Psychiatrist Effort Prompts Retraction of Antidepressant Paper

Eric Ross was listening to a popular psychiatry podcast one day last spring when “some pretty remarkable” research findings caught his attention. 

A team of researchers in Egypt had shown that adding a cheap diabetes drug—metformin—to antidepressant therapy nearly doubled the treatment’s efficacy in people with moderate to severe depression. That meant the drug worked better than electric shock therapy, an option when antidepressants fail. It was a breakthrough.

“I thought, you know, wow, this is something that I’m comfortable prescribing that could make a huge difference for my patients,” said Ross, who at the time was doing his residency in psychiatry at Massachusetts General Hospital.

But when he looked up the study, he discovered several oddities. For instance, the number of patients who experienced an adverse event differed by exactly one for 17 out of 18 single events like fatigue or bloating. That seemed unlikely to have occurred by chance. And all of the scores of statistical tests the authors had done turned out just the way they would have wanted, a dream that rarely comes true in biomedical sciences. 

Perhaps most damningly, many of the numbers in the paper showed a glaring similarity to the numbers in a clinical trial of another add-on drug that the authors had published—as if they had been “rather sloppily copy-pasted” with a digit changed here and there, Ross later wrote. 

That study also had impressive results, suggesting that in just a couple of years, the Egyptian researchers had discovered two treatments—metformin and cilostazol—that outperformed electric shock therapy. 

To Ross, there was no doubt the data was fake, although the corresponding author of the papers, Mahmoud S. Abdallah, a lecturer in clinical pharmacy at the University of Sadat City, vehemently denies this.

“I was fired up,” Ross, now an assistant professor of psychiatry at the University of Vermont, told Retraction Watch. “I was really mad because this is the kind of thing that can immediately affect patient care.”

He decided to share his suspicions with the journals that had published the two studies, Neurotherapeutics and CNS Neuroscience & Therapeutics.

“Research misconduct is damaging in any field, but I am particularly disturbed by these articles,” he told them in an email from March 1, 2022, that Retraction Watch has seen. “Besides its harms to the research community, a fabricated clinical trial with clinically actionable conclusions has the potential to do real and immediate harm to patients.”

Cilostazol, for instance, may cause heart problems and stomach bleeding; metformin is not free of side effects either. Whether or not the drugs work against depression, they can still cause harm.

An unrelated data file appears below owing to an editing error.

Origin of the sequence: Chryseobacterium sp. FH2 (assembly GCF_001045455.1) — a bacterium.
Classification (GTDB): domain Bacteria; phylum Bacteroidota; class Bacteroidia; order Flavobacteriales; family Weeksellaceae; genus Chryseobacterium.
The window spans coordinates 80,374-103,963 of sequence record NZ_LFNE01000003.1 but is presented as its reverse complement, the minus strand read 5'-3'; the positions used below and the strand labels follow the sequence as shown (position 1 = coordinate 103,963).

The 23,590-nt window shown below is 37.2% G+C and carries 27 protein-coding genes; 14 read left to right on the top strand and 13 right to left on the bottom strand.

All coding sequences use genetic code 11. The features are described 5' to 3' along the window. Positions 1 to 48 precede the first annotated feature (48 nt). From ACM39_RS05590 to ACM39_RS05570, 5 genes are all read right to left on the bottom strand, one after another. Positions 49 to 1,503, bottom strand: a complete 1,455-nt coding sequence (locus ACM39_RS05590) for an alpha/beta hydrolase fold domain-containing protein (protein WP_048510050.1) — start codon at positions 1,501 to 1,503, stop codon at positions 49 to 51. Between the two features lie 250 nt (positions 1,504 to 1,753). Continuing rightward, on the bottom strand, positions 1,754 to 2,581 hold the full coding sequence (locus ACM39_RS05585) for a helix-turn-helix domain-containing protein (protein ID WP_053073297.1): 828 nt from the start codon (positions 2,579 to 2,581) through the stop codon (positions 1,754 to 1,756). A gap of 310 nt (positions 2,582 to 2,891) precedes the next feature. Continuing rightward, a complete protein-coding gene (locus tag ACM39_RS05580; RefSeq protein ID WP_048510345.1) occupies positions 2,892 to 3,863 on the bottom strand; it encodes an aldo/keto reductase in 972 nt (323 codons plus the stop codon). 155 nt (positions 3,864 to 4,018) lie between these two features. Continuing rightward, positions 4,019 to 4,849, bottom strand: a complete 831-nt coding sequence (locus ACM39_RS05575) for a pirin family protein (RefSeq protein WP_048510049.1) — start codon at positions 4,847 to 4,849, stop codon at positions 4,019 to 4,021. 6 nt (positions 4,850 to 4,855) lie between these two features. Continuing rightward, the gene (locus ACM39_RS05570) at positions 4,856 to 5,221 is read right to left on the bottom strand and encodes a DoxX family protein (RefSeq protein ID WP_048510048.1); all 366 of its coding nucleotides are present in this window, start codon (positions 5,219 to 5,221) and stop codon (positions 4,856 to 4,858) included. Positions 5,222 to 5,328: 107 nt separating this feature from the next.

A first-time sleuth, Ross also pointed to other studies by Abdallah that struck him as suspicious: 

Most unfortunately, the corresponding author appears to be a serial fabulist: he has previously published papers with all the same odd tics (>80% remission rate, multiples of ten evaluated/enrolled, identical numbers of patients discontinuing treatment, no loss to follow-up, and every outcome turning out perfectly) on pentoxifylline for depression ( and metformin for rheumatoid arthritis (

In September, Neurotherapeutics pulled the first paper, “The Antidiabetic Metformin as an Adjunct to Antidepressants in Patients with Major Depressive Disorder: A Proof-of-Concept, Randomized, Double-Blind, Placebo-Controlled Trial.” It has been cited 27 times, according to Clarivate’s web of Science.

The retraction note stated:

The response from the authors to these concerns has shown that there are serious issues with the ethical oversight, the reporting and the availability of audited data for this clinical trial. The Editor-in-Chief therefore no longer has confidence in the results and conclusions presented. All authors disagree with this retraction. 

In an email to Retraction Watch, Abdallah denied Ross’ accusations of data fabrication. He added, “The journal retraction decision is based on speculations without any evidence that we have violated ethical oversight.”

Abdallah shared his correspondence with the Committee on Publication Ethics (COPE) and Springer Nature, the publisher of Neurotherapeutics, in which he argued at length against the concerns about his research and also threatened legal action “to protect our reputation.” 

So far, no action has been taken on the cilostazol paper—”Double-blind, randomized, placebo-controlled pilot study of the phosphodiesterase-3 inhibitor cilostazol as an adjunctive to antidepressants in patients with major depressive disorder”—which has been cited three times.

Ross said he was told in January by Wiley, the publisher ofCNS Neuroscience & Therapeutics, that it would contact him “when there is progress.” In response to a request for comment we sent to the journal’s editorial office and its editor-in-chief, a Wiley spokesperson said:

We are grateful to Dr. Ross for bringing this concern to our attention. We have initiated an investigation into these articles in accordance with COPE guidelines.

“It’s been almost a year at this point since I originally raised the issue,” said Ross. “I don’t think this was one where it took a lot of, you know, complex sleuthing, like doing statistical analysis or anything like that, to be very suspicious about these papers. So I certainly would have hoped it would have been done a lot sooner.”

DISCLOSURE: Adam Marcus, a cofounder of Retraction Watch , is an editor at Medscape.

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